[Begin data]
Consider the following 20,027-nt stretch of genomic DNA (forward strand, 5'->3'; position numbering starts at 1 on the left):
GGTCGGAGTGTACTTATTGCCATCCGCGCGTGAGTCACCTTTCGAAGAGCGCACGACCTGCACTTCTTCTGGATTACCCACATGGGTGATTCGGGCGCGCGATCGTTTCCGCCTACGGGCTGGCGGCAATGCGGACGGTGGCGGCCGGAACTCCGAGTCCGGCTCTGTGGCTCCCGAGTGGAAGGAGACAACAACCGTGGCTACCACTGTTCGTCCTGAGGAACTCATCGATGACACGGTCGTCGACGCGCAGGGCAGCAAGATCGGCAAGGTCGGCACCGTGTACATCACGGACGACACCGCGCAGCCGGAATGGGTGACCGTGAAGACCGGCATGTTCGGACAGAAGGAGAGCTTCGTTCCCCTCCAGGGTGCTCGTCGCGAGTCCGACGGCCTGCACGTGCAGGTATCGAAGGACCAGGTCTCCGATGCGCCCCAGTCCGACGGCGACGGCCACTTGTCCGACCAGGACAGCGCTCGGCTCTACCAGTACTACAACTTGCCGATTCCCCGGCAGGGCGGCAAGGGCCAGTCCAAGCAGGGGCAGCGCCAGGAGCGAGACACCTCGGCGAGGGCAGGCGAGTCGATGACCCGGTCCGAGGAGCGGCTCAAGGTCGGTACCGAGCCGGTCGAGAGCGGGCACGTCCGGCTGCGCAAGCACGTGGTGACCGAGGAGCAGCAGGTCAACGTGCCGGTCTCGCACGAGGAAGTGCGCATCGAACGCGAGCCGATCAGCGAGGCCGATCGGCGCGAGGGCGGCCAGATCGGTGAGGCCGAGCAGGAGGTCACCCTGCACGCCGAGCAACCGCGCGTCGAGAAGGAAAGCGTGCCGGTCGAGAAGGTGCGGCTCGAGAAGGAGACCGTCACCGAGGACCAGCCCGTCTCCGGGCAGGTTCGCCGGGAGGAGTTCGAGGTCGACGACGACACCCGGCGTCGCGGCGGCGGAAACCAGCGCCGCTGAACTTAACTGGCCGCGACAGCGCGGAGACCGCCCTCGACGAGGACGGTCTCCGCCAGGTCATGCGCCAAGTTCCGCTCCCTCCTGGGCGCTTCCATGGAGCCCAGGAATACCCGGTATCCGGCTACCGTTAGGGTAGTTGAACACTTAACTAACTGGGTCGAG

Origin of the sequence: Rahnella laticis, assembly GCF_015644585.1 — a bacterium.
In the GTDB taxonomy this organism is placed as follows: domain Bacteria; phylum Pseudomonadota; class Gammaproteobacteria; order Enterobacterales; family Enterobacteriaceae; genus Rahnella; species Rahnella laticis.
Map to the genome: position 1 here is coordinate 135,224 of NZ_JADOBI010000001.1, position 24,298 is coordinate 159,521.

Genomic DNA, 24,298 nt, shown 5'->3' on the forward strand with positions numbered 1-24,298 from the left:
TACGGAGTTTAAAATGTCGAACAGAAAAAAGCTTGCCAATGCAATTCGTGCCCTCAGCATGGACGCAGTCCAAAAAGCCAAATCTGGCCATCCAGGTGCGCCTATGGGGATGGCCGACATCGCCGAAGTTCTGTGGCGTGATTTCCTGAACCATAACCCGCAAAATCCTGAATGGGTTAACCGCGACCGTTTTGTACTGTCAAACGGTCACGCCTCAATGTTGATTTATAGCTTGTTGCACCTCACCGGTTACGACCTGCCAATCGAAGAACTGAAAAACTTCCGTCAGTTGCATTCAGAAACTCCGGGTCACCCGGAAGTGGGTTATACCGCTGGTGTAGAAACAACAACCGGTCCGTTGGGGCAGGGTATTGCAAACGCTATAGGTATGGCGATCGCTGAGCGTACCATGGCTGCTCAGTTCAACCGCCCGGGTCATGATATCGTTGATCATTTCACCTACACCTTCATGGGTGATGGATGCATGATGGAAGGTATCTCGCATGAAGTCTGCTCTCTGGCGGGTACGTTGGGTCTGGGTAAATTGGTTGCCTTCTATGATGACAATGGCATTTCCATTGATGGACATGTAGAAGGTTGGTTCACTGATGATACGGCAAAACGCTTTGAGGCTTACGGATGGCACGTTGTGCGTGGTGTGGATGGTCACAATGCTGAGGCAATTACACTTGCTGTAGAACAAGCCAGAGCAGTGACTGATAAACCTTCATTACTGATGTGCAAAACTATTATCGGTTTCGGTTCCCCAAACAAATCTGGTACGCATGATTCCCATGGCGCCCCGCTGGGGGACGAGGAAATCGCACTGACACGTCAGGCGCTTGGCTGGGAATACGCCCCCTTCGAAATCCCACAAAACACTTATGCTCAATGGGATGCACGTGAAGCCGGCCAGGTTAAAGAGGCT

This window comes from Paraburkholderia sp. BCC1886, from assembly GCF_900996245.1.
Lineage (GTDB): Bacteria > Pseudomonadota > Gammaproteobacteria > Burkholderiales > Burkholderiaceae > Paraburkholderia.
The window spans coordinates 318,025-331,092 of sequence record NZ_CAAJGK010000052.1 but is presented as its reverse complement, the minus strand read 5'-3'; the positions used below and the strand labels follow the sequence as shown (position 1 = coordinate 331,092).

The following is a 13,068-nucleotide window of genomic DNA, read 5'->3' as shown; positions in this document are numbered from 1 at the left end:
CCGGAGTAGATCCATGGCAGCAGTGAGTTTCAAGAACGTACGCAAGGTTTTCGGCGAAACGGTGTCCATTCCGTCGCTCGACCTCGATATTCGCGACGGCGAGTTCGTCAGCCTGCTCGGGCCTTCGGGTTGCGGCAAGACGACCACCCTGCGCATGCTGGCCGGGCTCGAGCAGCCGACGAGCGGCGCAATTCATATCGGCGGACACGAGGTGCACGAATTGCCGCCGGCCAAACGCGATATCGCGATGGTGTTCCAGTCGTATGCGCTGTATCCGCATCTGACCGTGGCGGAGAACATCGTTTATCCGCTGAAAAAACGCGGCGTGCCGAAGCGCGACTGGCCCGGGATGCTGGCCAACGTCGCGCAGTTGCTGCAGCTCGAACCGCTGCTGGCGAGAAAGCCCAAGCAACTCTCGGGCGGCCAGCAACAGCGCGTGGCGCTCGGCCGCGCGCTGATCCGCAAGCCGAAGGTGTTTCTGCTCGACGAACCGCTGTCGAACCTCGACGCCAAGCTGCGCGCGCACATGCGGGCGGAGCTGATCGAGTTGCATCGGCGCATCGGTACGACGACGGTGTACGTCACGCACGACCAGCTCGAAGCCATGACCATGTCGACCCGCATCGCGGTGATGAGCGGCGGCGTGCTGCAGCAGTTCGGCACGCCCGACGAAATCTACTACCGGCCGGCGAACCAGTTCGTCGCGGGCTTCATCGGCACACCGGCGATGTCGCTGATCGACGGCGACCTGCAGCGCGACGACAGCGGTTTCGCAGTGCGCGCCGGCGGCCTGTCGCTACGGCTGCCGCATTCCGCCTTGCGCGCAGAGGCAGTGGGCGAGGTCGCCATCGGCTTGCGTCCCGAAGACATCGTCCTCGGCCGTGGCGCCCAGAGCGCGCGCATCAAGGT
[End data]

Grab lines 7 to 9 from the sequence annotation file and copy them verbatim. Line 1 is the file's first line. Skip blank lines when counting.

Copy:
TACGGAGTTTAAAATGTCGAACAGAAAAAAGCTTGCCAATGCAATTCGTGCCCTCAGCATGGACGCAGTCCAAAAAGCCAAATCTGGCCATCCAGGTGCGCCTATGGGGATGGCCGACATCGCCGAAGTTCTGTGGCGTGATTTCCTGAACCATAACCCGCAAAATCCTGAATGGGTTAACCGCGACCGTTTTGTACTGTCAAACGGTCACGCCTCAATGTTGATTTATAGCTTGTTGCACCTCACCGGTTACGACCTGCCAATCGAAGAACTGAAAAACTTCCGTCAGTTGCATTCAGAAACTCCGGGTCACCCGGAAGTGGGTTATACCGCTGGTGTAGAAACAACAACCGGTCCGTTGGGGCAGGGTATTGCAAACGCTATAGGTATGGCGATCGCTGAGCGTACCATGGCTGCTCAGTTCAACCGCCCGGGTCATGATATCGTTGATCATTTCACCTACACCTTCATGGGTGATGGATGCATGATGGAAGGTATCTCGCATGAAGTCTGCTCTCTGGCGGGTACGTTGGGTCTGGGTAAATTGGTTGCCTTCTATGATGACAATGGCATTTCCATTGATGGACATGTAGAAGGTTGGTTCACTGATGATACGGCAAAACGCTTTGAGGCTTACGGATGGCACGTTGTGCGTGGTGTGGATGGTCACAATGCTGAGGCAATTACACTTGCTGTAGAACAAGCCAGAGCAGTGACTGATAAACCTTCATTACTGATGTGCAAAACTATTATCGGTTTCGGTTCCCCAAACAAATCTGGTACGCATGATTCCCATGGCGCCCCGCTGGGGGACGAGGAAATCGCACTGACACGTCAGGCGCTTGGCTGGGAATACGCCCCCTTCGAAATCCCACAAAACACTTATGCTCAATGGGATGCACGTGAAGCCGGCCAGGTTAAAGAGGCT

This window comes from Paraburkholderia sp. BCC1886, from assembly GCF_900996245.1.
Lineage (GTDB): Bacteria > Pseudomonadota > Gammaproteobacteria > Burkholderiales > Burkholderiaceae > Paraburkholderia.